By Wanda Curtis
Maine’s tick season started early this year, says Chuck Lubelczyk, a vector ecologist at Maine Medical Center Research Institute.
Tick activity was observed in late February and early March tied to the mild winter. Ticks were sighted earlier than normal as far north as Bangor, he reported.
In addition to above-average temperatures, Lubelczyk said moisture is necessary to deer tick health. Drying ground conditions that occur as trees, shrubs, and grasses start to turn green in the spring hinder ticks, he said, as the plants pull moisture from the soil. Depending upon the amount of rain or late-season snow, ticks can either have a good start or a difficult time surviving.
Ticks spotted in spring are usually holdovers from the previous year which never made their way onto wildlife, such as white-tailed deer Lubelczyk explained. Ticks appearing in early summer are nymphs, which are responsible for most human cases of Lyme disease. They will emerge in the fall as the adult cohort.
Tick populations are firmly established in many off-shore island communities and along the coast, he said, and have been especially prevalent in York, Kennebunk, Scarborough, Newcastle, and Rockland.
Lubelczyk attributed the large tick populations in those areas to “the relatively high deer herd and suitable habitat for deer and Eurasian honeysuckle.” Coastal areas also have milder winters and cooler, moister summers, both of which benefit tick survival.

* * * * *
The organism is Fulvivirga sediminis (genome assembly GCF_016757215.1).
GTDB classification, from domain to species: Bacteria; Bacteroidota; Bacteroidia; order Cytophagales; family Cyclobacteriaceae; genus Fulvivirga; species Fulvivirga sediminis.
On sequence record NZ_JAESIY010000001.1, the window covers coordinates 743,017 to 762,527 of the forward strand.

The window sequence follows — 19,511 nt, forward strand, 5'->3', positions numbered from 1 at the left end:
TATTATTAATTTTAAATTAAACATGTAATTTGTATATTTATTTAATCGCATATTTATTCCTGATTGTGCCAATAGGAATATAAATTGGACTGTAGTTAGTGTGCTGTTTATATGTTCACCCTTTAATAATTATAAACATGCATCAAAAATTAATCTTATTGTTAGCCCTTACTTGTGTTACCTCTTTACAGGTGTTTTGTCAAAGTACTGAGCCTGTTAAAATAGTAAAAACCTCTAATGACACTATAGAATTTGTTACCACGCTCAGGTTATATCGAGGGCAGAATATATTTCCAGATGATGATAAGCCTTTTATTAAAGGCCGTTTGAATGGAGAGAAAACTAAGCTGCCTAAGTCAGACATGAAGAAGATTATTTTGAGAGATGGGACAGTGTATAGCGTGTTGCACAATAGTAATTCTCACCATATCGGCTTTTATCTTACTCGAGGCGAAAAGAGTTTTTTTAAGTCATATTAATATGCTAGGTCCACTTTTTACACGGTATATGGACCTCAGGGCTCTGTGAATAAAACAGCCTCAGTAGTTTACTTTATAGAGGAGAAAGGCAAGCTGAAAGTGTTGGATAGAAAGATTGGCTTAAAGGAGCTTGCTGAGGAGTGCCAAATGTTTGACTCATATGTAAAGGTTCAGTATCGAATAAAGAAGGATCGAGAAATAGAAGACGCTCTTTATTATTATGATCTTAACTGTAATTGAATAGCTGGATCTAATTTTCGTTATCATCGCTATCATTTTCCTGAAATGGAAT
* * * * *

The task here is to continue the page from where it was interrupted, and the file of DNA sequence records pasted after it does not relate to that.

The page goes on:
According to Maine CDC, a total of 2,132 cases of Lyme disease were reported last year, the highest number ever in Maine. There were also 685 cases of Anaplasmosis reported, representing a 44 percent increase from the previous year. The 138 cases of Babesiois reported also represented a dramatic increase.
Maine CDC’s website reveals that 105 cases of Lyme disease and one case of Anaplasmosis were already diagnosed by the first week of April this year. The majority of Lyme cases were reported in Cumberland, York, Knox, and Penobscot counties. The single Anaplasmosis case was reported in Somerset County.
In a press release issued earlier this year, Maine CDC Director Dr. Nirav Shah said he couldn’t speculate on the reason for the dramatic increase in tickborne diseases here. The greatly increasing numbers demonstrate the need for prevention, he said.
“Lyme disease and other tickborne diseases are on the rise, so Mainers need to proactively protect themselves,” he said.
Maine CDC recommends residents and visitors protect themselves by using the following “No Ticks for ME approach”:
- Use an EPA-approved repellent
- Wear protective clothing
- Perform daily tick checks
- Use caution in tick-infested areas